Indeed. The major benefit to many multichannel receivers over stereo equipment is their bass management.
Jonomega is offline  
post #9 of 78 Old 10-10-2008, 05:32 AM
Senior Member
 
exerciseguy's Avatar
 
Join Date: Dec 2006
Location: Ft. Hamilton, NY
Posts: 281
Mentioned: 0 Post(s)
Tagged: 0 Thread(s)
Quoted: 0 Post(s)
Liked: 11
No one is arguing that a multi-channel receiver isn't more flexible than a stereo receiver, the question as I understood it, is whether there is a difference between the two types as it relates to 2-channel, not 2.1-channel, listening. And it is my experience, not imagination, that there isn't, you may prefer the sound of one over the other, but a 5.1-channel receiver working in a 2-channel "source direct" mode is not hindered by the addition features, IMHO.
exerciseguy is offline  
post #10 of 78 Old 10-10-2008, 04:11 PM
AVS Addicted Member
 
ccotenj's Avatar
 
Join Date: Mar 2005
Location: the toxic waste dumps of new jersey
Posts: 21,915
Mentioned: 0 Post(s)
Tagged: 0 Thread(s)
Quoted: 0 Post(s)
Liked: 89
Quote:
Originally Posted by fox in socks View Post

I would say a 2 channel amp would almost definitely sound far better. Listen to a 1k receiver and a 1k integrated stereo amp. No contest, I would imagine.

"imagining" really doesn't accomplish much...

as others have pointed out, it's highly unlikely that the end user would notice the difference...

- chris

 

my build thread - updated 8-20-12 - new seating installed and projector isolation solution

 

http://www.avsforum.com/t/1332917/ccotenj-finally-gets-a-projector

ccotenj is offline  
post #11 of 78 Old 10-10-2008, 04:27 PM
AVS Addicted Member
 
sivadselim's Avatar
 
Join Date: Oct 2004
Location: CO
Posts: 16,044
Mentioned: 0 Post(s)
Tagged: 0 Thread(s)
Quoted: 33 Post(s)
Liked: 62
Bass management would be irrelevant if we are strictly talking about 2-channel playback.

The only possible benefit of using an AVR for 2-channel would be when a digital connection of the input device (or devices) was, for some reason, desired or preferred. I realize that most people with a 2-channel setup would most likely utilize the DACs and output stage of their input device and connect it via an analog connection to their source of amplification. But with a digital connection of an input device to an AVR, one could focus attention upon the quality of the AVR and its DACs and output stage and could use a lesser quality input device since it would simply be used as a transport. With this sort of connection, one could also apply DSPs with the AVR, although I doubt anyone with a 2-channel setup would be interested in doing so. But I could envision a situation where someone might use a DVD player as their transport, connected via a digital connection to an AVR, used in a standard direct 2-channel stereo mode for music, but used in some sort of 2-channel virtual surround mode for movies.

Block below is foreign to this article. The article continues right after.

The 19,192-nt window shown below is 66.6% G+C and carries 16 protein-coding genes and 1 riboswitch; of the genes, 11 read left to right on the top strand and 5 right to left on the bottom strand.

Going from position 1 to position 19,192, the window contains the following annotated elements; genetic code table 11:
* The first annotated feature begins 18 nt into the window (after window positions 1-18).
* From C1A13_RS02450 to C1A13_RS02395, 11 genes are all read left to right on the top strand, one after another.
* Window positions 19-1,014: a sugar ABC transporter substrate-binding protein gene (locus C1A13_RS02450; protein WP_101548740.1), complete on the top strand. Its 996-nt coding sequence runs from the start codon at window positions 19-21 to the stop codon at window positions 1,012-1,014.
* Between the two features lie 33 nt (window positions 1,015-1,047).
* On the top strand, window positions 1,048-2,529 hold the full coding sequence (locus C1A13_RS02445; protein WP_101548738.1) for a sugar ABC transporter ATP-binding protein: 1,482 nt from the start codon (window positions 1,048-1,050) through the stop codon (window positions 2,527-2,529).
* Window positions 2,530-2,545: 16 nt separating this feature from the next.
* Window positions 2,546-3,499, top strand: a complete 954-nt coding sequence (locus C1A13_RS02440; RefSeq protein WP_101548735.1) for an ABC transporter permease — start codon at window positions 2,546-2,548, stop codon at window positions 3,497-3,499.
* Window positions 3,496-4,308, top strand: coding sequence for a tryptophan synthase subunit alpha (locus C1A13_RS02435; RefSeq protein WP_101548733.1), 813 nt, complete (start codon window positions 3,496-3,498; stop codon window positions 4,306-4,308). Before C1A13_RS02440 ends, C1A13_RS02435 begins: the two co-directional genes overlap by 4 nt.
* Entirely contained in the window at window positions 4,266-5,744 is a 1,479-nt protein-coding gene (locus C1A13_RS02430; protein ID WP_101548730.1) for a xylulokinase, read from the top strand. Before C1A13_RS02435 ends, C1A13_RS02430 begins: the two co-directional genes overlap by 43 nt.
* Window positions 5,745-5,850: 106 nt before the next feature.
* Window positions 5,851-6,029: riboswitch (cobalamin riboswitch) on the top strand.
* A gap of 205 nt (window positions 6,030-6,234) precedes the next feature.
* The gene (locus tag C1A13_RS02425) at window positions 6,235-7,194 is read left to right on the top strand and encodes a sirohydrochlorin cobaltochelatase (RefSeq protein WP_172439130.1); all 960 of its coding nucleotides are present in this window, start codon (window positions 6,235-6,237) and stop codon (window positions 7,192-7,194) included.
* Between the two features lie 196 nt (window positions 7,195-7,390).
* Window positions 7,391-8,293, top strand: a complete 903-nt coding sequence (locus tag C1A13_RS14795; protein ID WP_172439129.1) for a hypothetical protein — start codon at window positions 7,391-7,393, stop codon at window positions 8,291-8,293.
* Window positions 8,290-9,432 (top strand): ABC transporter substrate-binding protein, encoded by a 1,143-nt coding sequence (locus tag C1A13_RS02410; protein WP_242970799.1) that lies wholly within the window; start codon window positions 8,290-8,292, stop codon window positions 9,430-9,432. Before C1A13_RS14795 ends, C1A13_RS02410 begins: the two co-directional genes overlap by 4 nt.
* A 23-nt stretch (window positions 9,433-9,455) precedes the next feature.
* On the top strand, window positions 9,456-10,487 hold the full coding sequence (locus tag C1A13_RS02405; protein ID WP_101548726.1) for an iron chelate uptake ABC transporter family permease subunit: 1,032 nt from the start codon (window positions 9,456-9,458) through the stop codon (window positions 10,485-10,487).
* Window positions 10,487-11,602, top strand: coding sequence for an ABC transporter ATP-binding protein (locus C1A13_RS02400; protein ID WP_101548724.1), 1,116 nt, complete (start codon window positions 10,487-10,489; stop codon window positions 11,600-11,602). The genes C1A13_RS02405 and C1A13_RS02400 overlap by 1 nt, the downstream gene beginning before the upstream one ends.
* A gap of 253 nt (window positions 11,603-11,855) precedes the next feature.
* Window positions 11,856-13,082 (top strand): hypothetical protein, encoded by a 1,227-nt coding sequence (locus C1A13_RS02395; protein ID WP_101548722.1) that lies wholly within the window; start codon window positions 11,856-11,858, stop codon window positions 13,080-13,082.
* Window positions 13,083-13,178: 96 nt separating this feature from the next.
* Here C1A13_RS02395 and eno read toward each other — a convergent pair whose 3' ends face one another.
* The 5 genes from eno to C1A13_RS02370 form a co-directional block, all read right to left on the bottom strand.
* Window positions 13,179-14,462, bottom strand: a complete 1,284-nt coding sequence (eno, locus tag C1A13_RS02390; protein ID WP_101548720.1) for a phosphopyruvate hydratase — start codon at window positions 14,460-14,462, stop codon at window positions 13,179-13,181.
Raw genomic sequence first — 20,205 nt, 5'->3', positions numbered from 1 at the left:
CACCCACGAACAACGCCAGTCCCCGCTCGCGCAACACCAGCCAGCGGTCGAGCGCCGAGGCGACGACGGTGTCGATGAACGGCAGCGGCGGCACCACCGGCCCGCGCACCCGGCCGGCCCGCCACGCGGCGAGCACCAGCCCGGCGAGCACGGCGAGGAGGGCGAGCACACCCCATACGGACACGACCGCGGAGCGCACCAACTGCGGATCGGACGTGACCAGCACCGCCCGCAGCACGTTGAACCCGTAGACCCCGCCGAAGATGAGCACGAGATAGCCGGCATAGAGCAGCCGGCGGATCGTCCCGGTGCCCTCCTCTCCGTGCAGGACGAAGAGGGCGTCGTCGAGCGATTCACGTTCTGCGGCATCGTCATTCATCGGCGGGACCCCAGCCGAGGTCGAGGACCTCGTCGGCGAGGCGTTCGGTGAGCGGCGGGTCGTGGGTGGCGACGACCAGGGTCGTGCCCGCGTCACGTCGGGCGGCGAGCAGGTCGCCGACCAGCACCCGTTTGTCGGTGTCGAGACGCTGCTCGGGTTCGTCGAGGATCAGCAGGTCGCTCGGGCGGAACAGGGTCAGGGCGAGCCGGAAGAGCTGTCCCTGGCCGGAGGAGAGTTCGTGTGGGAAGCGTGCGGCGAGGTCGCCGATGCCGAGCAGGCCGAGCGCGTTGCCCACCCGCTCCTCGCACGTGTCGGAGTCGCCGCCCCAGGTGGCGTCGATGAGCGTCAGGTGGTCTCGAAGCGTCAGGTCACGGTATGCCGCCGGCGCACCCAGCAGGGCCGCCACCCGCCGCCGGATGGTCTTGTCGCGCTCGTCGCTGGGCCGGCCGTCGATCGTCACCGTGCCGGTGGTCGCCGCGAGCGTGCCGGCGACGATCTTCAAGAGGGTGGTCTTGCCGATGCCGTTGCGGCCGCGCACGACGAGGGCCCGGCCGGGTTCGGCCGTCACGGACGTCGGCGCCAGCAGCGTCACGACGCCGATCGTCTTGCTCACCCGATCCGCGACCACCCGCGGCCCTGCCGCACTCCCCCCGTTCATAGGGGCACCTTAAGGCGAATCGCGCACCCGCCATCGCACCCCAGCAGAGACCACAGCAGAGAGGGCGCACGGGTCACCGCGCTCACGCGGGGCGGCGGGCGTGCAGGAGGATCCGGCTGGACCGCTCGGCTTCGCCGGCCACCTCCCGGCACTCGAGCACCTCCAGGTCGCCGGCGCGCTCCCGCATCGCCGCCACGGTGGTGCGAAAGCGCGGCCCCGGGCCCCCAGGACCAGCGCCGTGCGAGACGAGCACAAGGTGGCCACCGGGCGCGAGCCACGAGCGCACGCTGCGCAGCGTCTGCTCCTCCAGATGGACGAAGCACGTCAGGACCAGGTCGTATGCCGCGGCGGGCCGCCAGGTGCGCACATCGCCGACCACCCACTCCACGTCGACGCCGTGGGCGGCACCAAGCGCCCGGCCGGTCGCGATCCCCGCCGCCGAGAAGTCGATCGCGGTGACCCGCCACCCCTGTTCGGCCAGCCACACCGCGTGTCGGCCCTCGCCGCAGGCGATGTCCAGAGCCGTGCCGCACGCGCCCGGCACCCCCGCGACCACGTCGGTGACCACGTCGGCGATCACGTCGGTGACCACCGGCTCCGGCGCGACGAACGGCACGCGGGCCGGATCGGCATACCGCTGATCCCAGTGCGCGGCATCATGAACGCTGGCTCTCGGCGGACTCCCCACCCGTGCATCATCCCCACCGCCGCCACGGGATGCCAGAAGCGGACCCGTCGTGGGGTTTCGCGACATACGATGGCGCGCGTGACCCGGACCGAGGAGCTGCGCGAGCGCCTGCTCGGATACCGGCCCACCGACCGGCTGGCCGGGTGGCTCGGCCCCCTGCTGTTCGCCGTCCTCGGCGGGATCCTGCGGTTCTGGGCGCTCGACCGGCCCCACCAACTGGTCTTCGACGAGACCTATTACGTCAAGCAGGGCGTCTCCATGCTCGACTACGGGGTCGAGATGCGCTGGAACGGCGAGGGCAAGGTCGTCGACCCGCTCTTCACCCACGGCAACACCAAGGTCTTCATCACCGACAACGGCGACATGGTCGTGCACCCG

I would not really have any qualms connecting a low-end DVD player via a digital connection to a high-end AVR, but I do not know how I would feel about connecting a high-end CD player to a mediocre 2-channel amp. Of course, there would probably be a happy medium somewhere, there. But I think it depends upon your budget and where you want to spend your money.

With a wireless setup I could also envision the need for DACs in the source of amplification. Although some of these devices, such as a squeezebox, have their own DACs, they also have digital outs. So, for example, someone may want to use the DACs in an AVR instead of their squeezebox's DACs. And with something as simple as an Airport, which offers both connection capabilities, one could utilize the DACs in an AVR.

Also, the remote control functions of an AVR's remote are often more substantial than those of a 2-channel amp, some of which do not even offer a remote control. Of course, if 2-channel reproduction is paramount, I doubt that the remote control features would be much of a concern or deal-breaker. But it is possible.

I think there might be some other benefits of an AVR we could come up with in this situation, none of which are really related to audio quality, but may come into play. I'll have to think a bit to come up with a few.

"All men are frauds. The only difference between them is that some admit it. I myself deny it."
sivadselim is offline  
post #12 of 78 Old 10-12-2008, 08:01 AM
AVS Special Member
 
4DHD's Avatar
 
Join Date: Aug 2004
Location: sierra ecuadoriana
Posts: 5,811
Mentioned: 0 Post(s)
Tagged: 0 Thread(s)
Quoted: 0 Post(s)
Liked: 62
I see the op hasn't come back in 9 days.
But as for the question, some stereo receivers have a sub out, I had a Denon with a sub out and phono input. So one could go with either 2.0 or 2.1 speaker system, although one can still use a stereo receiver or amp w/o a sub connection and still use a sub via speaker line connections.
So with that type of stereo receiver having a MC receiver would be useless, for only two speakers.
So I'd only buy a stereo unit, if I was not going to use MC, a $1K stereo receiver or amp should be better than a $1K MC unit.
But another question comes up does it have enough power, that Denon I had was a bit lacking.
4DHD is offline  
post #13 of 78 Old 10-14-2008, 12:31 PM
Senior Member
 
zombywoof's Avatar
 
Join Date: Oct 2005
Location: Annapolis, Md
Posts: 211
Mentioned: 0 Post(s)
Tagged: 0 Thread(s)
Quoted: 0 Post(s)
Liked: 10
One issue not mentioned is the current progression of speaker design. Today, there are some serious deals in the 2.1 listening category. The HT market has resulted in some great small bookshelf and micro speakers that can really shine when paired with a decent sub. Even with some floorstanders, freeing up headroom by adding a powered sub can really improve sound.

"I got a great big pointy fang, which is my zomby toof, my right foot's bigger than my other one is, like a regular zomby hoof."